NCIS: Los Angeles Season Finale Review

From the moment details of the season nine finale were released, there was a lot of fan-hype which increased as the promo and then sneak peeks became available, alongside a worrying quote from show runner Scott Gemmill.  Sam will be shot, Kensi and Deeks seem to be splitting up and Callen will keep his pledge to find Mosley’s son - even if it kills him. Intense season finales are not new to NCIS: Los Angeles.  The end of season four left Sam and Deeks being tortured by Sidorov and of course last season featured the murder of Sam’s wife and the immediate aftermath.  Interestingly most of those episodes were penned by the master of intensity himself, Frank Military.  The first part/episode of this two hour finale is again written and directed by Military, the second part by show runner Scott Gemmill and directed by Executive Producer John Peter Kousakis.  And that means we are once again in for a rough ride.

The latter part of the season has dropped numerous hints that the finale would feature the search for Mosley’s son Derrick.  She’s reluctantly confided in Callen which led to a reduction in the tension between them and has actually caused Mosley to soften somewhat.  She has sought advice from Hetty and begun to trust the team.  Unfortunately this progression becomes unravelled very quickly when a suspect the team has arrested reveals the contact for his arms dealer is Spencer Williams, Mosley’s ex.

The pre-opening credits begin with the team in the middle of a gun fight. Callen is suited so was presumably undercover, the rest in tactical gear.  They are under heavy fire, out gunned and pinned down. Kensi and Callen cover Sam and then Deeks who enters another area of the building.  Individually, Sam and Deeks gradually press forward as the bad guys slowly retreat.  The choreography of the scene sets the tone for the rest of the episode.  The gunfire is relentless with the pressure building.  There is an intensity and seriousness not usually seen (complete with a glimpse of a disembowelled body - yes, you can tell Frank Military wrote this one).   This time the team do not miraculously leave the scene unscathed as Sam is shot in the upper thigh; an omen of what is to come.  Even after this mini-movie of an opening sequence there is a brief interrogation scene during which Spencer Williams’ name is revealed and repeated again, with Mosley observing.  And roll the opening credits.

The season finale bravely follows a path not previously taken. The team dynamics change as they are placed in situations outside their comfort zone. There is insubordination, challenges, stubbornness, arguments and hard conversations. The catalyst for this is Mosley.  The moment she gets a lead on Spencer Williams and by association Derrick, Mosley is purely focused on retrieving him - whatever the cost.  From this moment, it only takes her ten minutes of screen time to beat the suspect, order ops to illegally wiretap a phone (threatening to fire Eric), question the integrity of Callen’s character and fire Deeks. She is blatantly out of control and has already made them complicit in her illegal activities. She is prepared to take the team down with her if it means finding her son.  It’s like a switch has been flipped.  Mosley has changed from a calculating control freak who lives by the book, to an unhinged, desperate woman who is using her power and position for, as Callen rightly said, a custody battle.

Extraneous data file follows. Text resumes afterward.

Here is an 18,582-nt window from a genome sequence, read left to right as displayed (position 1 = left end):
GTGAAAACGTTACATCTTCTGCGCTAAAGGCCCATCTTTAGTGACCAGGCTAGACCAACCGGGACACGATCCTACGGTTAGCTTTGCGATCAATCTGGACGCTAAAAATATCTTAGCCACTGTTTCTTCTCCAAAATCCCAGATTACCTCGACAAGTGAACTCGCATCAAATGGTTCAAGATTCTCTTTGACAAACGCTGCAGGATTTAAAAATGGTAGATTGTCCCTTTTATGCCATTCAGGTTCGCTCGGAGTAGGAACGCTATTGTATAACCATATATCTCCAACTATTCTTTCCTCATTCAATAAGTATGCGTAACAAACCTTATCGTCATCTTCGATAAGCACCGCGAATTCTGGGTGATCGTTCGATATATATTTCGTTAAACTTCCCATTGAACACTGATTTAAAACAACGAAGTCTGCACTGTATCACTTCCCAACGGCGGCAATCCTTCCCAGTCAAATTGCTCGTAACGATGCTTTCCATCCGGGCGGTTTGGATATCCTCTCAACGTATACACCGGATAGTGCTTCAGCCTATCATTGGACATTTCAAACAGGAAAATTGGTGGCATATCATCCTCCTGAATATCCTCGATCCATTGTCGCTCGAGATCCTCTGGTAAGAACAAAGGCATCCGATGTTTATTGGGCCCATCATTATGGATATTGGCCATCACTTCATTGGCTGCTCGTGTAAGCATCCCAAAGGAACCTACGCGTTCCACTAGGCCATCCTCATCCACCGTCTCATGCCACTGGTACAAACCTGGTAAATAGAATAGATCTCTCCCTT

Mosley’s behaviour pushes the characters to react in ways not usually seen.  Callen rarely lays down the law, yet he orders Kensi and Deeks to tail Mosley whilst not revealing reasons why, later asking them to hold the beaten suspect until the bruises heal.  Their reactions reveal the differences in the team members.  They both try to challenge the latter order however when Callen refuses to give reasons why, Kensi relents and states she trusts him. Deeks on the other hand needs to know the reasons and presses the point.  It is usually Callen and Deeks who challenge orders and neither have a military background unlike Sam or Kensi (meaning they are more likely to follow orders regardless).  If Mosley had not been present, Deeks would most likely have lost his temper with Callen.  Deeks has already voiced his displeasure of Mosley’s beating the suspect and every subsequent action now snowballs until he reaches breaking point and loses his temper, the trigger being Mosley questioning Callen’s character.  When he challenges her motives and methods, she fires him.